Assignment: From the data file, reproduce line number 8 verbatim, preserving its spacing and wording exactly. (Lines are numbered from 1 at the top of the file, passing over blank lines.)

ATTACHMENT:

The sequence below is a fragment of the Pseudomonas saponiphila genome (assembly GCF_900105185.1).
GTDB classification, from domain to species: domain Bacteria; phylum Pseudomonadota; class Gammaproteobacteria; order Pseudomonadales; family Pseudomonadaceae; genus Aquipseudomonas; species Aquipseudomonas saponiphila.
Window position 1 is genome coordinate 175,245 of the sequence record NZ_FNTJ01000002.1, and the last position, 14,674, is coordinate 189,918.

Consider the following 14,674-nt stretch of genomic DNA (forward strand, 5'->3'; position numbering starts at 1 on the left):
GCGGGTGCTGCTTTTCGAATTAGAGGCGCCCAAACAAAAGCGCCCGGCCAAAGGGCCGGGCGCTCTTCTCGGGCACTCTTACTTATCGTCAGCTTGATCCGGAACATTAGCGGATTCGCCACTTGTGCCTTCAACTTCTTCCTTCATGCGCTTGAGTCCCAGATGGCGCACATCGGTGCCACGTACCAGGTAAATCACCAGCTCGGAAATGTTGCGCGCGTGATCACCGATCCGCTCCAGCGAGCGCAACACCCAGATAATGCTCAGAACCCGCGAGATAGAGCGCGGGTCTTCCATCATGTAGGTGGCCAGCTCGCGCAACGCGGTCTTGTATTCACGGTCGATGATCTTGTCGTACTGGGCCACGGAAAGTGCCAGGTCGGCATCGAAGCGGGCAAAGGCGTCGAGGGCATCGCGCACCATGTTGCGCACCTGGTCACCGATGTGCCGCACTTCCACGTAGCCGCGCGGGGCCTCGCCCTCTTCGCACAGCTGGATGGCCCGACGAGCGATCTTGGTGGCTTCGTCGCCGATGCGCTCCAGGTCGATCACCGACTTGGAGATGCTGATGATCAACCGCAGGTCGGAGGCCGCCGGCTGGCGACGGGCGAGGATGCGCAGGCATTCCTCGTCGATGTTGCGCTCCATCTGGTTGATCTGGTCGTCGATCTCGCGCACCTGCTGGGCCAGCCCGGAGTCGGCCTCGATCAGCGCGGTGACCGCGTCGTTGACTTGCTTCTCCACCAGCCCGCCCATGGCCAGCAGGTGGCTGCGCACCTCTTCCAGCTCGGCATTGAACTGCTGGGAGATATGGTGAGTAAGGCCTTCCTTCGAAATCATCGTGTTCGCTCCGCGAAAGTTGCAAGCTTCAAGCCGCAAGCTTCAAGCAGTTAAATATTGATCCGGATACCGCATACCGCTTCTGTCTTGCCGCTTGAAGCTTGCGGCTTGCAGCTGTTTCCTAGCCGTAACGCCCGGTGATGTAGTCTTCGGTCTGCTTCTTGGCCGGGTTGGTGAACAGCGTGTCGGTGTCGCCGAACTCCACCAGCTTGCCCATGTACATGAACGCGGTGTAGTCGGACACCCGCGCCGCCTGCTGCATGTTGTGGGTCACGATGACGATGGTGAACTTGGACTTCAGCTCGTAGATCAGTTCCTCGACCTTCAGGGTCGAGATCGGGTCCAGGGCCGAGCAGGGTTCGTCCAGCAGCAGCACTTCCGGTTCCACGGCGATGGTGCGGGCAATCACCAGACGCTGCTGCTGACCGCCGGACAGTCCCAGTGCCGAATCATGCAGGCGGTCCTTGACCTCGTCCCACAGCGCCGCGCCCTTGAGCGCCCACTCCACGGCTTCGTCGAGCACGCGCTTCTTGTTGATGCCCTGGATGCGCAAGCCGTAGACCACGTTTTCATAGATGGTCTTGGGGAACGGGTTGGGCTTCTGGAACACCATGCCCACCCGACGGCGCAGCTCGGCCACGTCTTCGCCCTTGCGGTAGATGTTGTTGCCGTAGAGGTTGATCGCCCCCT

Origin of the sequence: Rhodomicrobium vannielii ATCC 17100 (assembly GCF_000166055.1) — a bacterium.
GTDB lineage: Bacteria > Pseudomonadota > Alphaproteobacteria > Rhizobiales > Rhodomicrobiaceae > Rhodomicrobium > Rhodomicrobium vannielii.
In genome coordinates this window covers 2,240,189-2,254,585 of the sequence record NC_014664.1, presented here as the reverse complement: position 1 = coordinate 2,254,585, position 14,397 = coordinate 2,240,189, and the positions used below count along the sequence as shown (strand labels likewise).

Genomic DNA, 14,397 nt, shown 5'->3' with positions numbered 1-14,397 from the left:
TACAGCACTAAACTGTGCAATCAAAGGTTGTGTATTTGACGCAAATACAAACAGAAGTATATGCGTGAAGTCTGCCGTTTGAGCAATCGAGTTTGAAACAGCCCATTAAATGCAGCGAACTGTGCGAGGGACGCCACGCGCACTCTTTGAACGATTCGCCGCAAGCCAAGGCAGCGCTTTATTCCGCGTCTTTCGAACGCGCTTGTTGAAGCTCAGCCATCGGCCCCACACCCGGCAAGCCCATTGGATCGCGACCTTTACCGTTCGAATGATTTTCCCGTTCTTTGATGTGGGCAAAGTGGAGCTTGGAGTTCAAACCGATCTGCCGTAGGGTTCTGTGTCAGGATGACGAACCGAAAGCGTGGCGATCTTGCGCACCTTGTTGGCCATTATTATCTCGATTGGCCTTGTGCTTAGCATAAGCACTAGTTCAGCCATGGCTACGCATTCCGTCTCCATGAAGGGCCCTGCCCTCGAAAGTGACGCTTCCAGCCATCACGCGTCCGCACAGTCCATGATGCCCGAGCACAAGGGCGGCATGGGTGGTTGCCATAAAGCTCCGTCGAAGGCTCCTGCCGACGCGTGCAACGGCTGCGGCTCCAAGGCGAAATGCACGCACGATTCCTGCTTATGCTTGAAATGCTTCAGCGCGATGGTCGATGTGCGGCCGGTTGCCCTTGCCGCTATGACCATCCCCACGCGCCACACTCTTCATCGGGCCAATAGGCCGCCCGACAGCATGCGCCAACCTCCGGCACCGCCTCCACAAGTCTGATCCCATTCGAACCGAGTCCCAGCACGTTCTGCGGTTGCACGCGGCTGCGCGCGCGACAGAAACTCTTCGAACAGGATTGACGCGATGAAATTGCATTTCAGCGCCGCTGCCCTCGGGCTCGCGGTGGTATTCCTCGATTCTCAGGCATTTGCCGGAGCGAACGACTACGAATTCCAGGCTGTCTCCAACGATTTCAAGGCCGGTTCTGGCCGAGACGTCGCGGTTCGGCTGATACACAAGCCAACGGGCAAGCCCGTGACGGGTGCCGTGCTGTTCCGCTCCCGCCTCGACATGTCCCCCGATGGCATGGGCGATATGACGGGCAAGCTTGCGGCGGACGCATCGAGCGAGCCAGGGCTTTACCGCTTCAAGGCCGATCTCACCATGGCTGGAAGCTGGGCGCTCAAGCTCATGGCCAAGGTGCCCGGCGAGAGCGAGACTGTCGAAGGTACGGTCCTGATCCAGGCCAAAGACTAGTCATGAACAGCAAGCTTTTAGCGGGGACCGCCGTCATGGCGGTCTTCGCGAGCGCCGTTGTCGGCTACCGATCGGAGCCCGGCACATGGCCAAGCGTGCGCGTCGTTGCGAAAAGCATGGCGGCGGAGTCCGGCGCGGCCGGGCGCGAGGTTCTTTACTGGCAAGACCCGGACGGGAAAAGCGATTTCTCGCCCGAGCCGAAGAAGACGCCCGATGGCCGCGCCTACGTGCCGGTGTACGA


In genome coordinates this window covers 2,240,189-2,254,585 of the sequence record NC_014664.1, presented here as the reverse complement: position 1 = coordinate 2,254,585, position 14,397 = coordinate 2,240,189, and the positions used below count along the sequence as shown (strand labels likewise).